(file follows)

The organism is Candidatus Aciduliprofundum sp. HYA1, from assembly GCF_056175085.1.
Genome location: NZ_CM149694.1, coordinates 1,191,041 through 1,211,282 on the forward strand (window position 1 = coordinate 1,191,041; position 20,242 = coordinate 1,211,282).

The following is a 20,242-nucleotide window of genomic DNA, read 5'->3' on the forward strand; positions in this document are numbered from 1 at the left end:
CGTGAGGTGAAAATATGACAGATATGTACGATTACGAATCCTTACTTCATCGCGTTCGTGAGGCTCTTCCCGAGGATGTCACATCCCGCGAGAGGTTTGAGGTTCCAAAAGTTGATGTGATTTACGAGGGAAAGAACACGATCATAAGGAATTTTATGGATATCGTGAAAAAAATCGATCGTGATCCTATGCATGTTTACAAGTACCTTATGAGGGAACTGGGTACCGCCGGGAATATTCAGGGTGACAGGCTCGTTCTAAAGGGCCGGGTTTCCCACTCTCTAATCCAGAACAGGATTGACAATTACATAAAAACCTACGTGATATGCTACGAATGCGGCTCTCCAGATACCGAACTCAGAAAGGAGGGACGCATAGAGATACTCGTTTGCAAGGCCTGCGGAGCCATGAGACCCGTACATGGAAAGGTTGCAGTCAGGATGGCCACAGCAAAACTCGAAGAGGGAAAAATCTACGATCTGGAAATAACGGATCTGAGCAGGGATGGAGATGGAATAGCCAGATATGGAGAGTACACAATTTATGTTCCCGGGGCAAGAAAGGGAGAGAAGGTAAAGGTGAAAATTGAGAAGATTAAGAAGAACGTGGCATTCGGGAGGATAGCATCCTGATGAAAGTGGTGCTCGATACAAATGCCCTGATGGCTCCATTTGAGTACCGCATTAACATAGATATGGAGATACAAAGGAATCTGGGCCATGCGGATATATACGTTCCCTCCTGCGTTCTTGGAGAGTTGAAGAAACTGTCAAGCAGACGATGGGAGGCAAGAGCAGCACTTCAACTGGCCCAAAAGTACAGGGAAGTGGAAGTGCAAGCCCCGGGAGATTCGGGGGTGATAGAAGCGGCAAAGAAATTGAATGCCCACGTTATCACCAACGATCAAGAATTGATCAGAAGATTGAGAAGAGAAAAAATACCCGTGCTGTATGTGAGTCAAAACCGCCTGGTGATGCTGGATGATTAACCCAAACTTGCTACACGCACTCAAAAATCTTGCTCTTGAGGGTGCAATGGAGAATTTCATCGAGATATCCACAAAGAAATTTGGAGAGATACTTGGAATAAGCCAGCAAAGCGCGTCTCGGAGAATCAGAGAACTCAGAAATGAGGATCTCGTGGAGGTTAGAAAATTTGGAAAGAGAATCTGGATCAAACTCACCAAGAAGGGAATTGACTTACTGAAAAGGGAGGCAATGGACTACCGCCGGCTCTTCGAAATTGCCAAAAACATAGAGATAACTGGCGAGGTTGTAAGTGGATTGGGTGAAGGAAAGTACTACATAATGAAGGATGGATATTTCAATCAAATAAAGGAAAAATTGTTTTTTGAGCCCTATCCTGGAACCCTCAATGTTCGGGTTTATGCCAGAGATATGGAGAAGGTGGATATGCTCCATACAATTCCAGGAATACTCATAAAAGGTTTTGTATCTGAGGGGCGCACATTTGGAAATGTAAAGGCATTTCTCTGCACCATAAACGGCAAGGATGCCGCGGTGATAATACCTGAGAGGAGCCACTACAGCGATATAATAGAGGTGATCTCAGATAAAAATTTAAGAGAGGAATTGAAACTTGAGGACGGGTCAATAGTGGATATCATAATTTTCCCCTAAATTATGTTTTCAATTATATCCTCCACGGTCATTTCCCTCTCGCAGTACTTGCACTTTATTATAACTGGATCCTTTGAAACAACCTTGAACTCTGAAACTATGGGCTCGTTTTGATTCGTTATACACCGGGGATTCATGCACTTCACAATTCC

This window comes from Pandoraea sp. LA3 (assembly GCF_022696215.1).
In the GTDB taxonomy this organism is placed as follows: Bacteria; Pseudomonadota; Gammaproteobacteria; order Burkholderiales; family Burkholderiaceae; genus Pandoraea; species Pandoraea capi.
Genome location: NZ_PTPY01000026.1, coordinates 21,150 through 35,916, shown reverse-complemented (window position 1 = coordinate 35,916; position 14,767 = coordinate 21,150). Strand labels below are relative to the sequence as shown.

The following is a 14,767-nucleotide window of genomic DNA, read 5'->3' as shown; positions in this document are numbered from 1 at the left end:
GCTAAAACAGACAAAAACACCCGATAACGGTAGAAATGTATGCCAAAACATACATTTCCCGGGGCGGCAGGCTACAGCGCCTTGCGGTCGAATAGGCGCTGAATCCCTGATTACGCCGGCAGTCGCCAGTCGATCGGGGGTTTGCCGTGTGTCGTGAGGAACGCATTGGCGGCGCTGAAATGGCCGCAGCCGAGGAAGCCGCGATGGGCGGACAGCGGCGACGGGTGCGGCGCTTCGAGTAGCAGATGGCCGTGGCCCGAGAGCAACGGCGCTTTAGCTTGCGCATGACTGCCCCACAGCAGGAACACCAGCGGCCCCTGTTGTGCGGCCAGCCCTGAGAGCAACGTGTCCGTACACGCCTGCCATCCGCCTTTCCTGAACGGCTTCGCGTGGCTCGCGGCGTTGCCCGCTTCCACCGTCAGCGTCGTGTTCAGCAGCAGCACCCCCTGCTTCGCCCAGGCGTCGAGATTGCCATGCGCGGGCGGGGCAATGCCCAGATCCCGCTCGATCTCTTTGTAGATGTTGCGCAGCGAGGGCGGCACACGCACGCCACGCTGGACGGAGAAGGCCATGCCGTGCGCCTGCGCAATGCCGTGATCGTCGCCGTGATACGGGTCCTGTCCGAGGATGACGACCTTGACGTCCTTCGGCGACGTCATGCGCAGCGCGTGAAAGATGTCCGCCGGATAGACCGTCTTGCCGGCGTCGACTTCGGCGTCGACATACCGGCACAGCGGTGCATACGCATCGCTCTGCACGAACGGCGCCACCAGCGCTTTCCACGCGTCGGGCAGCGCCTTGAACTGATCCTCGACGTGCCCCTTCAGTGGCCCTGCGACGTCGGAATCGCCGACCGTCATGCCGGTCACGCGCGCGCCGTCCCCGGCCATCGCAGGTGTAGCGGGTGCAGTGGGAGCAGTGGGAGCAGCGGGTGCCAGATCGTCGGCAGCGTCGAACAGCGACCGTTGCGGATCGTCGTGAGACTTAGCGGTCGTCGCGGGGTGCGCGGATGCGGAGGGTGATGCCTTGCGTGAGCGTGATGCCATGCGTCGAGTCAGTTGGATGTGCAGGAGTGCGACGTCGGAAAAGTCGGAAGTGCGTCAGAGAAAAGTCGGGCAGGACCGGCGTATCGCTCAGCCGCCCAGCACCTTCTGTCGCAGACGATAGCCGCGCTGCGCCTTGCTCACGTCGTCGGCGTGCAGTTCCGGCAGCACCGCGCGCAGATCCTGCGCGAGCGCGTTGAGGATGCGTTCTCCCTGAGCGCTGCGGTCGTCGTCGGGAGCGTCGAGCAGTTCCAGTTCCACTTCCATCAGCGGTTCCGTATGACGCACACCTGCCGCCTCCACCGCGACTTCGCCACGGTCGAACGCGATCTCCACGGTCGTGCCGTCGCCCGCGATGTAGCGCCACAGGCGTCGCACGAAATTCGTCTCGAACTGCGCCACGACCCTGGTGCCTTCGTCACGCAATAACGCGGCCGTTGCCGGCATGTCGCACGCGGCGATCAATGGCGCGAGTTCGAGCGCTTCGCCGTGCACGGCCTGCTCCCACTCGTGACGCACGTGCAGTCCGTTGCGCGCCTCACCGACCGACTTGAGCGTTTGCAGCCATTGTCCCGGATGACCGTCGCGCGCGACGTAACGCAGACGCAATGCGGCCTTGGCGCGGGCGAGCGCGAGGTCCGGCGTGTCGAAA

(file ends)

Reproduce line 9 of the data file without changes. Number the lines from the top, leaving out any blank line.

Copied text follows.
GCTAAAACAGACAAAAACACCCGATAACGGTAGAAATGTATGCCAAAACATACATTTCCCGGGGCGGCAGGCTACAGCGCCTTGCGGTCGAATAGGCGCTGAATCCCTGATTACGCCGGCAGTCGCCAGTCGATCGGGGGTTTGCCGTGTGTCGTGAGGAACGCATTGGCGGCGCTGAAATGGCCGCAGCCGAGGAAGCCGCGATGGGCGGACAGCGGCGACGGGTGCGGCGCTTCGAGTAGCAGATGGCCGTGGCCCGAGAGCAACGGCGCTTTAGCTTGCGCATGACTGCCCCACAGCAGGAACACCAGCGGCCCCTGTTGTGCGGCCAGCCCTGAGAGCAACGTGTCCGTACACGCCTGCCATCCGCCTTTCCTGAACGGCTTCGCGTGGCTCGCGGCGTTGCCCGCTTCCACCGTCAGCGTCGTGTTCAGCAGCAGCACCCCCTGCTTCGCCCAGGCGTCGAGATTGCCATGCGCGGGCGGGGCAATGCCCAGATCCCGCTCGATCTCTTTGTAGATGTTGCGCAGCGAGGGCGGCACACGCACGCCACGCTGGACGGAGAAGGCCATGCCGTGCGCCTGCGCAATGCCGTGATCGTCGCCGTGATACGGGTCCTGTCCGAGGATGACGACCTTGACGTCCTTCGGCGACGTCATGCGCAGCGCGTGAAAGATGTCCGCCGGATAGACCGTCTTGCCGGCGTCGACTTCGGCGTCGACATACCGGCACAGCGGTGCATACGCATCGCTCTGCACGAACGGCGCCACCAGCGCTTTCCACGCGTCGGGCAGCGCCTTGAACTGATCCTCGACGTGCCCCTTCAGTGGCCCTGCGACGTCGGAATCGCCGACCGTCATGCCGGTCACGCGCGCGCCGTCCCCGGCCATCGCAGGTGTAGCGGGTGCAGTGGGAGCAGTGGGAGCAGCGGGTGCCAGATCGTCGGCAGCGTCGAACAGCGACCGTTGCGGATCGTCGTGAGACTTAGCGGTCGTCGCGGGGTGCGCGGATGCGGAGGGTGATGCCTTGCGTGAGCGTGATGCCATGCGTCGAGTCAGTTGGATGTGCAGGAGTGCGACGTCGGAAAAGTCGGAAGTGCGTCAGAGAAAAGTCGGGCAGGACCGGCGTATCGCTCAGCCGCCCAGCACCTTCTGTCGCAGACGATAGCCGCGCTGCGCCTTGCTCACGTCGTCGGCGTGCAGTTCCGGCAGCACCGCGCGCAGATCCTGCGCGAGCGCGTTGAGGATGCGTTCTCCCTGAGCGCTGCGGTCGTCGTCGGGAGCGTCGAGCAGTTCCAGTTCCACTTCCATCAGCGGTTCCGTATGACGCACACCTGCCGCCTCCACCGCGACTTCGCCACGGTCGAACGCGATCTCCACGGTCGTGCCGTCGCCCGCGATGTAGCGCCACAGGCGTCGCACGAAATTCGTCTCGAACTGCGCCACGACCCTGGTGCCTTCGTCACGCAATAACGCGGCCGTTGCCGGCATGTCGCACGCGGCGATCAATGGCGCGAGTTCGAGCGCTTCGCCGTGCACGGCCTGCTCCCACTCGTGACGCACGTGCAGTCCGTTGCGCGCCTCACCGACCGACTTGAGCGTTTGCAGCCATTGTCCCGGATGACCGTCGCGCGCGACGTAACGCAGACGCAATGCGGCCTTGGCGCGGGCGAGCGCGAGGTCCGGCGTGTCGAAA